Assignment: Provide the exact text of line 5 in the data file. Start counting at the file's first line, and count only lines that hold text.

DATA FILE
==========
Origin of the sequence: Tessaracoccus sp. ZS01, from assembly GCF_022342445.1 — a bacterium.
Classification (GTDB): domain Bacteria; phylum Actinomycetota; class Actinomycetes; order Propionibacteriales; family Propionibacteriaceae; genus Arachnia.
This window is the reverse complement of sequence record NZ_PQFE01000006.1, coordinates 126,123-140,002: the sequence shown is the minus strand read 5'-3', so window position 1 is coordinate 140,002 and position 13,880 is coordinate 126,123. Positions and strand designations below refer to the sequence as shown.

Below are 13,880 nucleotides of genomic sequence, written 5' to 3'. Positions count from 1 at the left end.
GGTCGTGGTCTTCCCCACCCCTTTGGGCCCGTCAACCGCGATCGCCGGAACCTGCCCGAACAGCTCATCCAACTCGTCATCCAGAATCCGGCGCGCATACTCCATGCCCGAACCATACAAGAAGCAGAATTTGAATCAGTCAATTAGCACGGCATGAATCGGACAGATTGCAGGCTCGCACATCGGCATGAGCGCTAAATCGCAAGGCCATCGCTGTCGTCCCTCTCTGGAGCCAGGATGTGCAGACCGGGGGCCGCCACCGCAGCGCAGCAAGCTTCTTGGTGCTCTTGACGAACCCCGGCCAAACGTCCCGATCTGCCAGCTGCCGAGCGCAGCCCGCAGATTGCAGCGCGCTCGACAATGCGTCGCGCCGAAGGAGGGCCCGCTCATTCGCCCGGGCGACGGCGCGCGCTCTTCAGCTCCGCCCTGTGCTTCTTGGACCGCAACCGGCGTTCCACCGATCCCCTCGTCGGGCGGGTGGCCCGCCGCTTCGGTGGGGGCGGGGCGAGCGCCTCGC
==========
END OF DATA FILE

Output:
GGTCGTGGTCTTCCCCACCCCTTTGGGCCCGTCAACCGCGATCGCCGGAACCTGCCCGAACAGCTCATCCAACTCGTCATCCAGAATCCGGCGCGCATACTCCATGCCCGAACCATACAAGAAGCAGAATTTGAATCAGTCAATTAGCACGGCATGAATCGGACAGATTGCAGGCTCGCACATCGGCATGAGCGCTAAATCGCAAGGCCATCGCTGTCGTCCCTCTCTGGAGCCAGGATGTGCAGACCGGGGGCCGCCACCGCAGCGCAGCAAGCTTCTTGGTGCTCTTGACGAACCCCGGCCAAACGTCCCGATCTGCCAGCTGCCGAGCGCAGCCCGCAGATTGCAGCGCGCTCGACAATGCGTCGCGCCGAAGGAGGGCCCGCTCATTCGCCCGGGCGACGGCGCGCGCTCTTCAGCTCCGCCCTGTGCTTCTTGGACCGCAACCGGCGTTCCACCGATCCCCTCGTCGGGCGGGTGGCCCGCCGCTTCGGTGGGGGCGGGGCGAGCGCCTCGC